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How can I paint a straight line better?


(Holty) #1

Hello everyone.

I’ve got a couple of jobs to price up and wanted to tackle them TP style so was going ask for a few tips to prepare myself but I was having such a nightmare today with my cutting in I thought I’d ask about that instead!

I thought my cutting in was alright until today! I was having a horrible time doing the walls at junction with skirting boards, walls at junction with coving and the underside of the dado rail!

I suggested to my mate at work that we would have had to re-form the bottom of the coving to make a neat right angled corner out of filler to give ourselves something to work with. There was no time or budget for this extra work though.

Skirtings: I tried crawling backwards with the wall on my right, using right hand, crawling forwards with wall to my left using right hand.

My left hand might as well be someone else’s for the control it’s got!

My mate crouches down and move sideways - god knows how he can see what he’s doing.


(Andy Crichton) #2

Check this page out from Jack Pauhl on how to cut in


(Holty) #3

You would all be shaking your heads if you saw me doing it!


(dave D9 decor) #4

The Jack Pauhl vids are great for speed but you have to master the basics first at considerably less speed! JP can achieve the one pass technique after a great deal of experience and its like learning to drive but watching a formula one guy !

First things first- caulk all junctions - wall/cornice, wall/skirting etc to create the straight line ready for painting. Its part of day 1 prep for me and allow to dry/harden overnight for next day painting. it may seem like an extra job but its a time saver for cutting in and more importantly creates a solid corner that paint won’t.

If its early days, try cutting in this way; make one pass 1 or 2 mm short of the ceiling/wall junction. I go left to right, then without reloading make a second pass back over (right to left) and then finish with third pass in same direction as first but this time moving the brush up the 1 or 2 mm, cutting in tight to the junction to paint your straight edge. Make the pass in one definite, positive stroke.
The advantage with the third pass is that the brush glides on the paint you have made at first and second passes and it is easier to get that edge really straight.

Try say a 1m length first then gradually you’ll get confident to make longer passes.

As with all techniques , use best practice and aim for quality; speed will follow with confidence.

re your original q, everyone develops their own method; mine, for what its worth, is to start on ladder to cut in upper section of left hand wall and continue along ceiling/cornice line working left to right. Then paint down the right hand edge of wall onto the top of skirting and work backwards, wall on my left, back to the starting point. Then roller out. Repeat for second wall etc. But I know others who cut in whole room then roller in one. And another who does all the highs first then all the lows. Experiment - you’ll soon find what works for you!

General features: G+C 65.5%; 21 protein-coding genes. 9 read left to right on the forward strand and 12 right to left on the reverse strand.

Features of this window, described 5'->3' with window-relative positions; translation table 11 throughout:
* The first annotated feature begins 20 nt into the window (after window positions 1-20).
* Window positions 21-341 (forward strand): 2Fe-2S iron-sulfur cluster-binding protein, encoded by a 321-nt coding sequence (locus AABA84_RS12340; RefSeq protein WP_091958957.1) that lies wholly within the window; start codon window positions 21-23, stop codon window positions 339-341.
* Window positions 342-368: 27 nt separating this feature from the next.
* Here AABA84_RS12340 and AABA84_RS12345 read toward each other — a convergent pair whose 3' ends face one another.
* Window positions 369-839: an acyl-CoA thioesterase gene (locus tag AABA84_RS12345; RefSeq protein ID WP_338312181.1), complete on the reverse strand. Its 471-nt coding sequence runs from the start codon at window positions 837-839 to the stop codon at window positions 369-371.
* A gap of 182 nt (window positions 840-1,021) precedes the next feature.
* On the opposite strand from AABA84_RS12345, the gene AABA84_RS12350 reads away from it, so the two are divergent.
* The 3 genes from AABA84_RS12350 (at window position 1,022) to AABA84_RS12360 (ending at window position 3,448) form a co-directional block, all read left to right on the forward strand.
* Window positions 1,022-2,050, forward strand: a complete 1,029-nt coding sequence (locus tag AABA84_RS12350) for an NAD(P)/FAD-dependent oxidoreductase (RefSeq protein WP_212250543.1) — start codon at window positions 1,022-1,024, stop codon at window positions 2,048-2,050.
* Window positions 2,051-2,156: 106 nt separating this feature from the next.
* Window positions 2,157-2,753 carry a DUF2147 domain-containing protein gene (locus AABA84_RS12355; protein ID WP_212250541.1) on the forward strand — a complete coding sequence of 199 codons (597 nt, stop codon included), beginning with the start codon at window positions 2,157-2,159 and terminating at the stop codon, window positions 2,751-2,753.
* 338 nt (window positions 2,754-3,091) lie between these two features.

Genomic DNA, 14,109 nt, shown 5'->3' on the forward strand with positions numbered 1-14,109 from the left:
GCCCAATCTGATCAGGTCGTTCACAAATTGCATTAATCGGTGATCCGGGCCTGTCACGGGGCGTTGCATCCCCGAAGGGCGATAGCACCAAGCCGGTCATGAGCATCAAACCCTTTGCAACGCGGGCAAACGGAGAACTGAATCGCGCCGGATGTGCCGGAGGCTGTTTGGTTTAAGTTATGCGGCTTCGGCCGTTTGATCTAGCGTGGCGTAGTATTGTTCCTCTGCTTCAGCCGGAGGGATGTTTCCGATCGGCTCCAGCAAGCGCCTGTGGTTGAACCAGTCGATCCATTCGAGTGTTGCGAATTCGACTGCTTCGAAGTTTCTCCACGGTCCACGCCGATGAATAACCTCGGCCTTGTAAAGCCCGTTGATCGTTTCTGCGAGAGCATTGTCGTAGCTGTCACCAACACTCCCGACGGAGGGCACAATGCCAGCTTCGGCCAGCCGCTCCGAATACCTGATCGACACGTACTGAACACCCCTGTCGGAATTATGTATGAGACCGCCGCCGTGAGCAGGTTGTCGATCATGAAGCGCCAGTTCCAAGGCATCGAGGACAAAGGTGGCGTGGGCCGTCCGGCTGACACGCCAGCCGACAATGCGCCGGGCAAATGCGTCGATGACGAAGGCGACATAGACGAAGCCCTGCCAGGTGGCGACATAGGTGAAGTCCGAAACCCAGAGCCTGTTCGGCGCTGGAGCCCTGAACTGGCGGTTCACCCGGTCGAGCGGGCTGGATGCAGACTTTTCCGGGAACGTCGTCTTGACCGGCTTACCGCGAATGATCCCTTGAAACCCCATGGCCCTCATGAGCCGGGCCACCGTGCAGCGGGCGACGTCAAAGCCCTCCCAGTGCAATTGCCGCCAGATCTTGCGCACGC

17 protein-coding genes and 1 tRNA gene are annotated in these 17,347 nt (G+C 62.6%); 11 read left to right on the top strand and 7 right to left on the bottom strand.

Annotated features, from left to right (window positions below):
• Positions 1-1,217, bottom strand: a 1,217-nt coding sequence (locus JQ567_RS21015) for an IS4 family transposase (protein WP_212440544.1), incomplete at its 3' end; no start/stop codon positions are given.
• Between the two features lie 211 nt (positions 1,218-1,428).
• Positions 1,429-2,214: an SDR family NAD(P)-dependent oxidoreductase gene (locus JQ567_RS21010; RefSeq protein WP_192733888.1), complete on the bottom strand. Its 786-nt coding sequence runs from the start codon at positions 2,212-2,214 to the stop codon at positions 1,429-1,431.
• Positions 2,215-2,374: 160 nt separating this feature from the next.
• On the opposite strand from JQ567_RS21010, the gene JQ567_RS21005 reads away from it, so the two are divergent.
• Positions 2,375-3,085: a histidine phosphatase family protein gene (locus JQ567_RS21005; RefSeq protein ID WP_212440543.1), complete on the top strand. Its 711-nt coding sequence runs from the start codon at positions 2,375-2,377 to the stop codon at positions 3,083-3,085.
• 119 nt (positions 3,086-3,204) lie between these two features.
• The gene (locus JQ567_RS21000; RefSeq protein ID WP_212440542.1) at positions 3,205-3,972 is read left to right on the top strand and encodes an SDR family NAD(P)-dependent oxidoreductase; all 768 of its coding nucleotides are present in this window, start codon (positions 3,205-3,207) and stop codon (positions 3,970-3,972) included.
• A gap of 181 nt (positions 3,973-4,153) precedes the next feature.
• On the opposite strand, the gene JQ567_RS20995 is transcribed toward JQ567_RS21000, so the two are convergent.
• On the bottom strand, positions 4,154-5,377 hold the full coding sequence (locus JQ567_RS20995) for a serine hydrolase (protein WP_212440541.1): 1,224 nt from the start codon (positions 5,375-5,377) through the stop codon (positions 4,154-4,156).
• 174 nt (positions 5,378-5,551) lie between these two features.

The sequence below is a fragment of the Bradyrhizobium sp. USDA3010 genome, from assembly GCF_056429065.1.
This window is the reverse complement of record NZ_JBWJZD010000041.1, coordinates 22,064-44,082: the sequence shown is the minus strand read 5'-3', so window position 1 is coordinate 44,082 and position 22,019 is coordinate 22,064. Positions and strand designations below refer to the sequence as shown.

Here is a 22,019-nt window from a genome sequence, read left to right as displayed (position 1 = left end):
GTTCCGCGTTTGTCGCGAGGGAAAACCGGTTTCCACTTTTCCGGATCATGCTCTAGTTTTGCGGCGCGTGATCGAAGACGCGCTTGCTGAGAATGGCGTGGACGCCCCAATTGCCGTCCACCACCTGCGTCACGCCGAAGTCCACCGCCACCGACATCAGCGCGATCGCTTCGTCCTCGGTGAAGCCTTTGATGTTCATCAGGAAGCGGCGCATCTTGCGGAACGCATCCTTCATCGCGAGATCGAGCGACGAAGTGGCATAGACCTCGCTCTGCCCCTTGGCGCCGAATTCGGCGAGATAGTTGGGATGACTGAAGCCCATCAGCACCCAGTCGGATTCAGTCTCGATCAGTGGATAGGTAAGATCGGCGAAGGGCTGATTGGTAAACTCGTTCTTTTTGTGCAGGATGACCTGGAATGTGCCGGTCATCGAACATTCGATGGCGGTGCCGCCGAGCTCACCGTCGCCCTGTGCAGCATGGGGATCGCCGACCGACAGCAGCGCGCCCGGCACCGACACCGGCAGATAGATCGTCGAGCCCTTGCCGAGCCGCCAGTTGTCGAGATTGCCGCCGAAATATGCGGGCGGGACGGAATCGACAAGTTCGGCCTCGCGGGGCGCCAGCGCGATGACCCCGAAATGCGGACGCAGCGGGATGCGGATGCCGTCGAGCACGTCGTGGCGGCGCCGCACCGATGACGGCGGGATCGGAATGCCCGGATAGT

(darlic) #5

i have started using the fast trim roller,good piece off kit,getting a good angled brush may help with paint conditioner,and a bit off practice.Find what works best for you you tube also could be worth a visit,when i really started ,getting keen on glossing doors,i removed all the old doors in my house,and practiced until perfect,i am a great believer in repetition.


(Holty) #6

Dave: Your 3 passes makes sense to me, I think I have even done like that from time to time but not on purpose! I might stick with that technique for a while and try to get to doing some longer passes - 1 metre is a long one for me!

Darlic: I have one of those fast trim rollers in my box, I bought ages ago before I got the TP bug and thought I might be a bit of a gimmicky tool for the D.I.Y -er and haven’t used it yet! So I might dig it out and give it a go.

Thanks guys,

Lee.


(Andy Crichton) #8

Dave’s technique is a good one, and I understand the point about speed. I would say though that I have seen rapid improvement in cutting-in technique where the painter loses a few inhibitions and lets their arm go. Not trying so hard can often produce more fluid and accurate results. Trust in the force and all that! JP doesn’t cut in as fast and accurately as he does by doing what is taught at college.